Gun Dog Banjo – My Best Good Buddy

Meet my best good buddy, Banjo. He’s a four-year-old purebred golden retriever who is getting ready for his second season as a gun dog. Banjo loves being outdoors, getting wet and muddy, and chasing birds.


Oregon has 107 days of duck hunting fun, starting in mid-October and Banjo has been training steadily in preparation. Waterfowl training is tough business. The dogs have to retrieve under all conditions and do exactly what you tell them. If they don’t see where the bird went down, the dog has to follow your verbal commands and hand signals until he finds it. If the bird looks or smells funny, is covered in mud, blood, grass, or anything else you might find outdoors, the dog has to pick it up, bring it back, and hold it until you take it from him. It takes years of training for the dog and owner to become “finished” and able to function as a team under all conditions. Neither me nor Banjo is finished yet, but each month we get a little closer.

To Banjo’s credit, he doesn’t have the gungho drive of a field trial dog, but he does have excellent “marking” skills (watching something fall from the sky and being able to run directly to it). Marking sounds easy, but it gets really challenging at distances beyond 100 yards and over uneven terrain. We practice retrieving marks and “blinds” (retrieving an item without seeing it fall) over land and water, under lots of different conditions. Through repetition and variation, Banjo is building confidence and we are learning to work as a successful team under all conditions.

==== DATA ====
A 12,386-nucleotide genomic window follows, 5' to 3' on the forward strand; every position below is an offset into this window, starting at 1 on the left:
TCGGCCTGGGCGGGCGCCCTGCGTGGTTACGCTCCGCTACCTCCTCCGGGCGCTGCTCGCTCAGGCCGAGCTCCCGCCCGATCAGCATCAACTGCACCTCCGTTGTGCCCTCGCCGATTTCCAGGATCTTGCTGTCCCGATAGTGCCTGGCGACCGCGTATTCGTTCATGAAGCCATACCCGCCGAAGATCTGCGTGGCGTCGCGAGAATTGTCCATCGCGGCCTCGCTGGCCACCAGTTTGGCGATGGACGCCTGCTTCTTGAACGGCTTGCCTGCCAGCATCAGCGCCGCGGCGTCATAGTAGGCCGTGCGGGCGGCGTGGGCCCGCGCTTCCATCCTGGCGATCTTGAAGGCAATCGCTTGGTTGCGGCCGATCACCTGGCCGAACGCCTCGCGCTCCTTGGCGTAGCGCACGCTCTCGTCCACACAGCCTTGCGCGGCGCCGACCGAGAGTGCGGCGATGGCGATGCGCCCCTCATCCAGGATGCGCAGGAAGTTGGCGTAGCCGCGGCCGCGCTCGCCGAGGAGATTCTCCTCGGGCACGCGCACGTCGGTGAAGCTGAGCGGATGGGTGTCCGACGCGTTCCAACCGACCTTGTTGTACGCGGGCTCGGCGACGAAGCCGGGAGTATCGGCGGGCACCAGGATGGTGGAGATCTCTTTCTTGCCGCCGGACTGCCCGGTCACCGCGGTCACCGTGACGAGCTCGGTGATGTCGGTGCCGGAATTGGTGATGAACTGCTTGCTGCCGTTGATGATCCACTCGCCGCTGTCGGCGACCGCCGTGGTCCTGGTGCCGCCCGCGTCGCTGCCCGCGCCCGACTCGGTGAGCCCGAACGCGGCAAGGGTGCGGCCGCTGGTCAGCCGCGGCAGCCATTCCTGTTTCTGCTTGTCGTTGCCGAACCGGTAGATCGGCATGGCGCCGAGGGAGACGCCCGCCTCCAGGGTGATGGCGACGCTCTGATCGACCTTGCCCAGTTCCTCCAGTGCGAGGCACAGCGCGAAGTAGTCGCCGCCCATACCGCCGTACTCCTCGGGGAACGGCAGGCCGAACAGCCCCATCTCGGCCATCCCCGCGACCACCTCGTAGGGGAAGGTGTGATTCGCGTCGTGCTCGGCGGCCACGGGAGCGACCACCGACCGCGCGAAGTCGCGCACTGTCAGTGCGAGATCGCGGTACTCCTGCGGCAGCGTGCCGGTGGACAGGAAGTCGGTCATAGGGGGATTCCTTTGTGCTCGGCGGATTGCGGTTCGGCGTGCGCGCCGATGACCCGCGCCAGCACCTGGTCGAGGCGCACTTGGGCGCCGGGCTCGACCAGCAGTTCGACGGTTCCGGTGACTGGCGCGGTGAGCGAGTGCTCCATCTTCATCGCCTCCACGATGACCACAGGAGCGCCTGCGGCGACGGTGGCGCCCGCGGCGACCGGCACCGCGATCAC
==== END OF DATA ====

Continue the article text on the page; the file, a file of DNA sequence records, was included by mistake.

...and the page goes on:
In the video shown above, Banjo is retrieving a mark on the other side of the pond. It’s important that he learn to swim straight out to the mark, pick it up, swim straight back (not run along the bank and try to find a shortcut), hold the item while he gets out of the water and shakes, and then release the item “to hand” when I ask for it. That’s a lot for one doggie brain to learn and remember, especially in a new place full of new smells and distractions.

As long as Banjo keeps learning and having fun, I’ll keep training him. He hasn’t reached his limit yet and he really enjoys working as a gun dog. It brings a special kind of satisfaction to be part of a man-dog team that’s performing well. Banjo needs me to bring the ducks from sky to water and I need him to go and retrieve them. With only six weeks left until duck season opens, we can’t hardly wait!

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3 thoughts

  1. That swim alone is impressive to me. I am the proud owner of one of those but he seems to be the polar opposite of Banjo except he is yellow not black-his attributes include stealing hot dogs,sleeping on furniture(on his back spread eagle),clearing rooms with his rawhide gas,and the list goes on. He will fetch the hell out of a tennis ball until fatass wheezing kicks in. He’s my jewel and I love heem! Banjo rocks.

    • Oh, Banjo shares some of those wonderful attributes too. Leave any food out and he claims it immediately. His favorite seems to be stealing the butter dish off the countertop and eating the entire stick of butter in record time. He can even grab the butter dish with his teeth (completely silent) and set it on the floor. He’s a professional!

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